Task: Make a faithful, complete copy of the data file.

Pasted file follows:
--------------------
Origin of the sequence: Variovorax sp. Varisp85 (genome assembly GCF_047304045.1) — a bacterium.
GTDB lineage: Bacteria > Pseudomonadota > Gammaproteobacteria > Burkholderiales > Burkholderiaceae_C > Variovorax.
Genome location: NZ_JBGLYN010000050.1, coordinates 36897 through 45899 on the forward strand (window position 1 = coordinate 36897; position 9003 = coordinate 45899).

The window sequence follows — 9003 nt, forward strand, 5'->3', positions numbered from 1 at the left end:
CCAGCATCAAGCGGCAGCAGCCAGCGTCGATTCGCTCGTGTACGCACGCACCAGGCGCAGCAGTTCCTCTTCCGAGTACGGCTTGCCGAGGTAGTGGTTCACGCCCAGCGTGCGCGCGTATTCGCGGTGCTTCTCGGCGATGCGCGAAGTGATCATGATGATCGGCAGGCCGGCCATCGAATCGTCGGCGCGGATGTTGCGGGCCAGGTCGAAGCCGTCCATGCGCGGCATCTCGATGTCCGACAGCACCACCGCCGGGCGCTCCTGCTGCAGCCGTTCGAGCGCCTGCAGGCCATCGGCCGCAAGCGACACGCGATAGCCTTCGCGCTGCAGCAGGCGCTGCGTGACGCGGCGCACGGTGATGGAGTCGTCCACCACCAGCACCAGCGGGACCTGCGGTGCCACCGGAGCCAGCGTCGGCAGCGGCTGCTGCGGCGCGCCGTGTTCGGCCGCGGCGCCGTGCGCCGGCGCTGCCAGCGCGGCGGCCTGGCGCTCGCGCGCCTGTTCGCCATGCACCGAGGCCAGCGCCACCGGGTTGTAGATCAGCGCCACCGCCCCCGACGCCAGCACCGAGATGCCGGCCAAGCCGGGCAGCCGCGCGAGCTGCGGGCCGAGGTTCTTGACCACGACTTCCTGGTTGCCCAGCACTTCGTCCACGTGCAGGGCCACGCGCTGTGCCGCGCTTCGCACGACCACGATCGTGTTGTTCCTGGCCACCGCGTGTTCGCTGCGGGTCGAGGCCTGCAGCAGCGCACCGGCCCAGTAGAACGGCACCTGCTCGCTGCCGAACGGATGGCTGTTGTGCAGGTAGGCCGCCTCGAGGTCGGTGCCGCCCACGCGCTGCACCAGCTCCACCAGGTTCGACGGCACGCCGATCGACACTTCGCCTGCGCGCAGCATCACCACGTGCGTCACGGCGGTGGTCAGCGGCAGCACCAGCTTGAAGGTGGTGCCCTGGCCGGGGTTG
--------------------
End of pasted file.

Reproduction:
Origin of the sequence: Variovorax sp. Varisp85 (genome assembly GCF_047304045.1) — a bacterium.
GTDB lineage: Bacteria > Pseudomonadota > Gammaproteobacteria > Burkholderiales > Burkholderiaceae_C > Variovorax.
Genome location: NZ_JBGLYN010000050.1, coordinates 36897 through 45899 on the forward strand (window position 1 = coordinate 36897; position 9003 = coordinate 45899).

The window sequence follows — 9003 nt, forward strand, 5'->3', positions numbered from 1 at the left end:
CCAGCATCAAGCGGCAGCAGCCAGCGTCGATTCGCTCGTGTACGCACGCACCAGGCGCAGCAGTTCCTCTTCCGAGTACGGCTTGCCGAGGTAGTGGTTCACGCCCAGCGTGCGCGCGTATTCGCGGTGCTTCTCGGCGATGCGCGAAGTGATCATGATGATCGGCAGGCCGGCCATCGAATCGTCGGCGCGGATGTTGCGGGCCAGGTCGAAGCCGTCCATGCGCGGCATCTCGATGTCCGACAGCACCACCGCCGGGCGCTCCTGCTGCAGCCGTTCGAGCGCCTGCAGGCCATCGGCCGCAAGCGACACGCGATAGCCTTCGCGCTGCAGCAGGCGCTGCGTGACGCGGCGCACGGTGATGGAGTCGTCCACCACCAGCACCAGCGGGACCTGCGGTGCCACCGGAGCCAGCGTCGGCAGCGGCTGCTGCGGCGCGCCGTGTTCGGCCGCGGCGCCGTGCGCCGGCGCTGCCAGCGCGGCGGCCTGGCGCTCGCGCGCCTGTTCGCCATGCACCGAGGCCAGCGCCACCGGGTTGTAGATCAGCGCCACCGCCCCCGACGCCAGCACCGAGATGCCGGCCAAGCCGGGCAGCCGCGCGAGCTGCGGGCCGAGGTTCTTGACCACGACTTCCTGGTTGCCCAGCACTTCGTCCACGTGCAGGGCCACGCGCTGTGCCGCGCTTCGCACGACCACGATCGTGTTGTTCCTGGCCACCGCGTGTTCGCTGCGGGTCGAGGCCTGCAGCAGCGCACCGGCCCAGTAGAACGGCACCTGCTCGCTGCCGAACGGATGGCTGTTGTGCAGGTAGGCCGCCTCGAGGTCGGTGCCGCCCACGCGCTGCACCAGCTCCACCAGGTTCGACGGCACGCCGATCGACACTTCGCCTGCGCGCAGCATCACCACGTGCGTCACGGCGGTGGTCAGCGGCAGCACCAGCTTGAAGGTGGTGCCCTGGCCGGGGTTG